I’ve so far been able to resist writing anything about Donald Trump, but this nugget hits too close to home. The New York Times has a lengthy profile of Donald’s lesser-known sister, Judge Marion Trump Barry. Judge Trump Barry was nominated to the District Court of New Jersey in 1982 by President Reagan, and to the Third Circuit by President Clinton in the waning days of 1999.
The article offers this history of how Trump Barry was selected for the District Court nomination:
In 1982, when she was the highest-ranking woman in the United States attorney’s office in Newark, she married Mr. Barry. The next year, the Reagan administration reached out to Thomas Kean, New Jersey’s Republican governor, seeking his recommendation for a Federal District Court judgeship in the state.
“They wanted a woman, and they asked me if I had a good woman,” Mr. Kean said. He surveyed a sounding board of former New Jersey Supreme Court justices and legal counselors, and, he recalled, “every one of them recommended the same name, Maryanne Barry.”
On all of the documents Ms. Barry prepared for him, Mr. Kean said, she appeared as Maryanne Barry. Only as she was about to be appointed did he find out that she was a sister of Mr. Trump, who, Mr. Kean said, “never made a call recommending his sister.”
But that did not mean Mr. Trump kept entirely clear of the appointment process.
According to a person involved in the effort to appoint Ms. Barry, who discussed the clandestine strategy on the condition of anonymity, Mr. Trump had his lawyer, Roy M. Cohn, a politically connected former counsel to Senator Joseph R. McCarthy, lobby Edwin Meese III, then a senior White House aide, to put his sister on the bench.
“I’m no different than any other brother that loves his sister,” Mr. Trump said when asked about Mr. Cohn’s pressure on the Reagan administration. “My sister got the appointment totally on her own merit.”
Ms. Barry herself has given her brother some of the credit for her appointment. “There’s no question Donald helped me get on the bench,” she was quoted as saying in Gwenda Blair’s “The Trumps: Three Generations That Built an Empire.” “I was good, but not that good.”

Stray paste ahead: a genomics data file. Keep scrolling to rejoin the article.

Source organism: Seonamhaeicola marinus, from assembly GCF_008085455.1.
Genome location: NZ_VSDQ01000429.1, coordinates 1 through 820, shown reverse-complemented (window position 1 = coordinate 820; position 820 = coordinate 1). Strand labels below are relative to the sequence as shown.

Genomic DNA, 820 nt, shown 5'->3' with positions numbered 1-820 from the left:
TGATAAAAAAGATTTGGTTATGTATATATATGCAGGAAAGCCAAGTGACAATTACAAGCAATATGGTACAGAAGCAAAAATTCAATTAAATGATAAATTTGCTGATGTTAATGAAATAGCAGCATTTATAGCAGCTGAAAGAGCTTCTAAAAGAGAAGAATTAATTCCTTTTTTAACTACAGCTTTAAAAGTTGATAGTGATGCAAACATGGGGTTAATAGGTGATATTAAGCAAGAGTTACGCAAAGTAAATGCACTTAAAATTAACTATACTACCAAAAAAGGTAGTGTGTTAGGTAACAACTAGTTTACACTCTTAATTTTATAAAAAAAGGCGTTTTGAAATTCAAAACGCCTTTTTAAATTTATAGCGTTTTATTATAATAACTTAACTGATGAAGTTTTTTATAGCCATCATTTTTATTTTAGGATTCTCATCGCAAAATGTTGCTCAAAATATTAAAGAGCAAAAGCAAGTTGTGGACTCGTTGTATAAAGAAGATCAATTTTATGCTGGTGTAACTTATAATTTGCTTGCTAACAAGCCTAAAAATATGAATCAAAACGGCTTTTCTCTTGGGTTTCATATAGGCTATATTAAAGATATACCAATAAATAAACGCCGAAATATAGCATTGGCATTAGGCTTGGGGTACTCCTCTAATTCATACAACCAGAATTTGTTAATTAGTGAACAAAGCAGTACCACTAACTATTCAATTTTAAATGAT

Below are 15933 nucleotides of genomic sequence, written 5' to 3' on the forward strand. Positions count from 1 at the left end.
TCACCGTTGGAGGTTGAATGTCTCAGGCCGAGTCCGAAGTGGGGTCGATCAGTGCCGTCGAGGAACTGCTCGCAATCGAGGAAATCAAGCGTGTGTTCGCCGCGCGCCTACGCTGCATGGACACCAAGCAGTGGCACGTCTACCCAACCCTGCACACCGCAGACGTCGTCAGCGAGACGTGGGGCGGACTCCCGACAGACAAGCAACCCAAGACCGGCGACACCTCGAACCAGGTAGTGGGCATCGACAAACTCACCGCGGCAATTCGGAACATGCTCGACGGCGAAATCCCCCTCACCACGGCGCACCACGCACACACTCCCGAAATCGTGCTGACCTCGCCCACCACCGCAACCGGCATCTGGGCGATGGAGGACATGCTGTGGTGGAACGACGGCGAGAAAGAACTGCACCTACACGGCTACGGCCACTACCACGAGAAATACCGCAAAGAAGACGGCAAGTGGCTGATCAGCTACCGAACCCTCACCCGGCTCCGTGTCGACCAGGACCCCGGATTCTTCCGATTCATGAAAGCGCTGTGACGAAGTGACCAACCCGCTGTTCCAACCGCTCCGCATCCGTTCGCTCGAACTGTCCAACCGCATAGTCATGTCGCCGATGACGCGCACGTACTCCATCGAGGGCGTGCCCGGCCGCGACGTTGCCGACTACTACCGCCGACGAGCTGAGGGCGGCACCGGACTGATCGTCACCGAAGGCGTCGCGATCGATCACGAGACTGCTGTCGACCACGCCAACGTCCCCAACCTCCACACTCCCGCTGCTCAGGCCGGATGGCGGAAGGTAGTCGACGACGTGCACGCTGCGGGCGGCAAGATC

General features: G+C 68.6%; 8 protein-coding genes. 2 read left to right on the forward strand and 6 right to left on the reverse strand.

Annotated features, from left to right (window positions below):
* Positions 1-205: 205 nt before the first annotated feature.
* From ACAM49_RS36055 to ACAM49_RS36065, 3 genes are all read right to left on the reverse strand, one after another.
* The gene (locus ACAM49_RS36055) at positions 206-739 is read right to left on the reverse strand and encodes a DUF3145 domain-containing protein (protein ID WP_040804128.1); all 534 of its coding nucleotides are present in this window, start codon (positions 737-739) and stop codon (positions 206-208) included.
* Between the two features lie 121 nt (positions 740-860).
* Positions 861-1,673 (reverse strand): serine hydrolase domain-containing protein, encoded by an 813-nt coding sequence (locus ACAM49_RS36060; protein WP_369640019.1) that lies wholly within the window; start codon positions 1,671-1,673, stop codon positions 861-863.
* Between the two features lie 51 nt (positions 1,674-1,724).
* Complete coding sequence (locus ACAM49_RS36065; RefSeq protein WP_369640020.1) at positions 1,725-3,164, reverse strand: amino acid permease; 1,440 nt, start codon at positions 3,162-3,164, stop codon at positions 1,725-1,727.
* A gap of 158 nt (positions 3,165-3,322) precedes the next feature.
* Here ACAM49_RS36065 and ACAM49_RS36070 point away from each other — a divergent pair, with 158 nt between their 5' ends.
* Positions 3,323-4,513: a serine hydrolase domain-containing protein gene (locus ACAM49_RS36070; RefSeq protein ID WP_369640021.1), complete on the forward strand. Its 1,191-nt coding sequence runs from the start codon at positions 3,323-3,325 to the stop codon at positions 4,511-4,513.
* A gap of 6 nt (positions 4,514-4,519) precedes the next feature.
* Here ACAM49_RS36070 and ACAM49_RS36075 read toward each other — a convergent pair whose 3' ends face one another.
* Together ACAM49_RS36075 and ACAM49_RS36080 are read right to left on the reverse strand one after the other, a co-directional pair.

Wow. A quick google search reveals that Cohn was involved in McCarthy’s hearings, and was on the DOJ team that prosecuted Julius and Ethel Rosenberg.
Also one other bit in the interview raised a flag:
Ms. Barry — whose husband, John J. Barry, was a politically connected New Jersey lawyer who counted Mr. Trump as one of his clients — now lives in a Fifth Avenue apartment in Manhattan overlooking Central Park. She declined to comment for this article.
Her chambers are in Newark. I thought that it was expected, if not customary, that judges reside in the state of their court. For certain, judges are required to keep their chambers in the state they were nominated to. (Note though the Third Circuit made a special dispensation for Judge Aldisiert, but not for Judge Sarokin)
Update: 28 U.S.C 44(c) provides “Except in the District of Columbia, each circuit judge shall be a resident of the circuit for which appointed at the time of his appointment and thereafter while in active service.” Since Judge Trump Barry is a senior status judge, she is not required to live in the Third Circuit (including New Jersey).
In contrast, under 28 U.S.C 134(b) all district judges–active and senior–must live in the district for which they are appointed (with some exceptions for D.D.C, SDNY, and EDNY):
Each district judge, except in the District of Columbia, the Southern District of New York, and the Eastern District of New York, shall reside in the district or one of the districts for which he is appointed. Each district judge of the Southern District of New York and the Eastern District of New York may reside within 20 miles of the district to which he or she is appointed.
Same for U.S. Attorneys, under 28 U.S.C. 545(a):
Each United States attorney shall reside in the district for which he is appointed, except that these officers of the District of Columbia, the Southern District of New York, and the Eastern District of New York may reside within 20 miles thereof.
Assistant U.S. Attorneys have a bit more flexibility:
Each assistant United States attorney shall reside in the district for which he or she is appointed or within 25 miles thereof.
H/T Reader Patrick G.